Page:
Afghanistan profile - Media
- 27 February 2017
- From the section Asia
Media outlets - private TV stations in particular - have mushroomed in the post-Taliban years.
Radio, the main source of entertainment and news, is losing audiences to TV.
The broadcasting market is crowded with three dozen TV channels broadcasting terrestrially from Kabul alone. Over 170 FM radio stations operate across the country. Some 61 per cent of households own a TV set.
Hundreds of press titles publish under a wide range of ownerships - from the government, provincial political-military powers and private owners to foreign and NGO sponsors.
Private Moby Group operates some leading stations, including Tolo (Sunrise) TV and Arman FM.
Much of the output on private TVs consists of imported Turkish and Indian music shows and serials, and programmes modelled on Western formats. Tolo TV is the most popular national station.
Islamic rules apply
Journalists continue to face violence, threats and intimidation by the Taliban, officials and powerful people. The Taliban killed seven employees of Moby Group in a suicide attack in January 2016 for broadcasting alleged anti-Taliban and anti-Islam propaganda.
Laws ban material that is deemed to be against Islamic law and some private stations have angered religious conservatives. TV stations self-censor, and often partially-pixelate images of women.
Foreign-based or foreign-funded radios broadcast in Kabul, including the BBC (89 FM), Radio France Internationale, Deutsche Welle and US-backed networks Radio Free Afghanistan (broadcasting as Azadi Radio) and the Voice of America, which brands in Dari and Pashto as Radio Ashna ("Friend").
BBC World Service is available on FM in other major cities, and on shortwave across Afghanistan.
Newspaper readership has seen a significant leap, from almost nil under Taliban rule. Newspapers tend to reflect more openly on domestic developments than do broadcasters.
Some 27 per cent of households have at least patchy access to the internet and computer literacy and ownership rates are low.
Facebook is used by some younger Afghans and the political elite. But limited and expensive internet access acts as a brake on social media use.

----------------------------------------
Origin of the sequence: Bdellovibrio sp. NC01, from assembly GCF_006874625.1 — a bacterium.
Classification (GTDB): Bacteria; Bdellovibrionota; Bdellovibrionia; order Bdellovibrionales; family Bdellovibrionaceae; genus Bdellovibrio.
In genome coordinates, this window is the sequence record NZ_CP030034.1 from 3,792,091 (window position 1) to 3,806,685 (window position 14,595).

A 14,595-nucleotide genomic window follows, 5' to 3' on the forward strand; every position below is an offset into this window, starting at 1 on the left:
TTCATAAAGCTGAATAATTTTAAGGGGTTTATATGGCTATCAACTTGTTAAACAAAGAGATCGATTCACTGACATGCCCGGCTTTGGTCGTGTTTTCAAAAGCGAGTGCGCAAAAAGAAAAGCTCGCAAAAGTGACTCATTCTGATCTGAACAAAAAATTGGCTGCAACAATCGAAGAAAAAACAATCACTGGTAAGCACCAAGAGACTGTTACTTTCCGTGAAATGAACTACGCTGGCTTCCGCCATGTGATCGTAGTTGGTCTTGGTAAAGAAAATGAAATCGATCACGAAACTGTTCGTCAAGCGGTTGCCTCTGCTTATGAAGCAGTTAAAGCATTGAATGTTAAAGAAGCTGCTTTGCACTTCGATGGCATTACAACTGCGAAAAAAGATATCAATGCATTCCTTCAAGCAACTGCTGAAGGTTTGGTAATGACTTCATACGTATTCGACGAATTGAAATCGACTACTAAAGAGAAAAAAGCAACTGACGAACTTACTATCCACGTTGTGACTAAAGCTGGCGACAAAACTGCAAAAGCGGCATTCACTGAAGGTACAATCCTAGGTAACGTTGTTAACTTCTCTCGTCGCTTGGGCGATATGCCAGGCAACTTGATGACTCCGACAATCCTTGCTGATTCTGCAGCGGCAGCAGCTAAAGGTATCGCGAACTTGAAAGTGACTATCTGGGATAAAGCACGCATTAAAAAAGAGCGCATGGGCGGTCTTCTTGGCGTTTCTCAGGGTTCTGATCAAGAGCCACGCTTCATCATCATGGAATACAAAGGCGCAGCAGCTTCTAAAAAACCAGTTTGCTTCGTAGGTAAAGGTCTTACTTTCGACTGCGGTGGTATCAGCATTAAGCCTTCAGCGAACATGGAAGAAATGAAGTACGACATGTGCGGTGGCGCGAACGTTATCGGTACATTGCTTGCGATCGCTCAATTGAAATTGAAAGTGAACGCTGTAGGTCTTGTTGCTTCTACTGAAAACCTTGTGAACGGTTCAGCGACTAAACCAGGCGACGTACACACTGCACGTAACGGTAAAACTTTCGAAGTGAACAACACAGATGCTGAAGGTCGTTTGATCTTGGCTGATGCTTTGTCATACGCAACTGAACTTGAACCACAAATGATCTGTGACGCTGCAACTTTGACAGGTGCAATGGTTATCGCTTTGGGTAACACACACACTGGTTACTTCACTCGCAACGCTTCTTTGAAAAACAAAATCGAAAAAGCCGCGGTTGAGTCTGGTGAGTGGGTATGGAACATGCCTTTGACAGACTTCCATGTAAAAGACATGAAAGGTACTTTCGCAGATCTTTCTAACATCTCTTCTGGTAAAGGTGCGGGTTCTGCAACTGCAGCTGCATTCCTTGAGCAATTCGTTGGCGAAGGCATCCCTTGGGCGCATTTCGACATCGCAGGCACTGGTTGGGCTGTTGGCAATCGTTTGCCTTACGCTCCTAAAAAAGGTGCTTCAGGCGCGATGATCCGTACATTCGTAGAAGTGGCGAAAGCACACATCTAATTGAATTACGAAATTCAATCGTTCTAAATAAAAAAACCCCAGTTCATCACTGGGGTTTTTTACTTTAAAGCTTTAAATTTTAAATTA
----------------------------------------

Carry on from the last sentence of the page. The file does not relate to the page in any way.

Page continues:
- Hasht-e Sobh ("Daily 8am") - private, secular daily
- Hewad ("Homeland") - government-sponsored daily
- Anis ("Companion") - government-sponsored daily
- Mandegar ("Lasting") - private, daily
- Weesa ("Trust") - private daily
- Arman-e Melli ("National Aspiration") - private, daily
- The Daily Afghanistan - private
- Daily Outlook - private, English-language
- Afghanistan Times - officially-funded, English-language
- Arman FM - Afghanistan's first private radio station, on FM in Kabul and other cities
- Arakozia FM - private, operated by Moby Group
- Radio Afghanistan - run by state broadcaster National Radio-TV Afghanistan (NRTA); also operates Kabul Radio FM 93 in the capital and 32 provincial stations
- Salam Watandar radio network
- Kilid radio Group
- National Television Afghanistan - run by state broadcaster (RTA), via terrestrial relays and satellite
- Tolo TV - leading private network, operated by Moby Group; via provincial relays and satellite
- TOLOnews - Moby Group's news network, via satellite; website in English
- Lemar TV - private, Pashto-language sister station of Tolo TV
- Ariana TV - private, broadcasts terrestrially in many provinces and via satellite to Asia, Europe and North America
- Shamshad TV - private, available terrestrially in major cities
- 1 TV - private, broadcasts to major cities terrestrially
- Bakhtar News Agency - state-run, English-language pages
- Pajhwok Afghan News - private, English-language pages
- Afghan Islamic Press - private, based in Peshawar, Pakistan; English-language pages
- TOLOnews News Portal - part of Moby Group - private, English-language pages
- Khaama Press - private, English-language pages